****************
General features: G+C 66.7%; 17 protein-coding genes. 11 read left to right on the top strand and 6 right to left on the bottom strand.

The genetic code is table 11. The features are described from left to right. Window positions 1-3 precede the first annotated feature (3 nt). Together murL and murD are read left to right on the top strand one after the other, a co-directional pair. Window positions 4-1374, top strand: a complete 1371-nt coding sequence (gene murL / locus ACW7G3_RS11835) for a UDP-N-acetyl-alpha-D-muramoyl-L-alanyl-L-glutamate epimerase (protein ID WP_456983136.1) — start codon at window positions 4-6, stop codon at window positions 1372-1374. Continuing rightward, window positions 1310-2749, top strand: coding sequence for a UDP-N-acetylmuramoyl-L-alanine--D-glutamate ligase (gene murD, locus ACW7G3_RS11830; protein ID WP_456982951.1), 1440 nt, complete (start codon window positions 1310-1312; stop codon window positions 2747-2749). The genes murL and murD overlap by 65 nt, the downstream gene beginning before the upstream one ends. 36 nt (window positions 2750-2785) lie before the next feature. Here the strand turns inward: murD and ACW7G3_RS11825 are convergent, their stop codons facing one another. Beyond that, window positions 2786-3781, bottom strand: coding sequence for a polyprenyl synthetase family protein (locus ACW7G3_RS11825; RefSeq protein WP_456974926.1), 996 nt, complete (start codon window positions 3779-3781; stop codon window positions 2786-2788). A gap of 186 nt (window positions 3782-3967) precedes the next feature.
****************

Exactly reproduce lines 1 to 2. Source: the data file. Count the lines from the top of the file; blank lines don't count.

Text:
General features: G+C 66.7%; 17 protein-coding genes. 11 read left to right on the top strand and 6 right to left on the bottom strand.

The genetic code is table 11. The features are described from left to right. Window positions 1-3 precede the first annotated feature (3 nt). Together murL and murD are read left to right on the top strand one after the other, a co-directional pair. Window positions 4-1374, top strand: a complete 1371-nt coding sequence (gene murL / locus ACW7G3_RS11835) for a UDP-N-acetyl-alpha-D-muramoyl-L-alanyl-L-glutamate epimerase (protein ID WP_456983136.1) — start codon at window positions 4-6, stop codon at window positions 1372-1374. Continuing rightward, window positions 1310-2749, top strand: coding sequence for a UDP-N-acetylmuramoyl-L-alanine--D-glutamate ligase (gene murD, locus ACW7G3_RS11830; protein ID WP_456982951.1), 1440 nt, complete (start codon window positions 1310-1312; stop codon window positions 2747-2749). The genes murL and murD overlap by 65 nt, the downstream gene beginning before the upstream one ends. 36 nt (window positions 2750-2785) lie before the next feature. Here the strand turns inward: murD and ACW7G3_RS11825 are convergent, their stop codons facing one another. Beyond that, window positions 2786-3781, bottom strand: coding sequence for a polyprenyl synthetase family protein (locus ACW7G3_RS11825; RefSeq protein WP_456974926.1), 996 nt, complete (start codon window positions 3779-3781; stop codon window positions 2786-2788). A gap of 186 nt (window positions 3782-3967) precedes the next feature.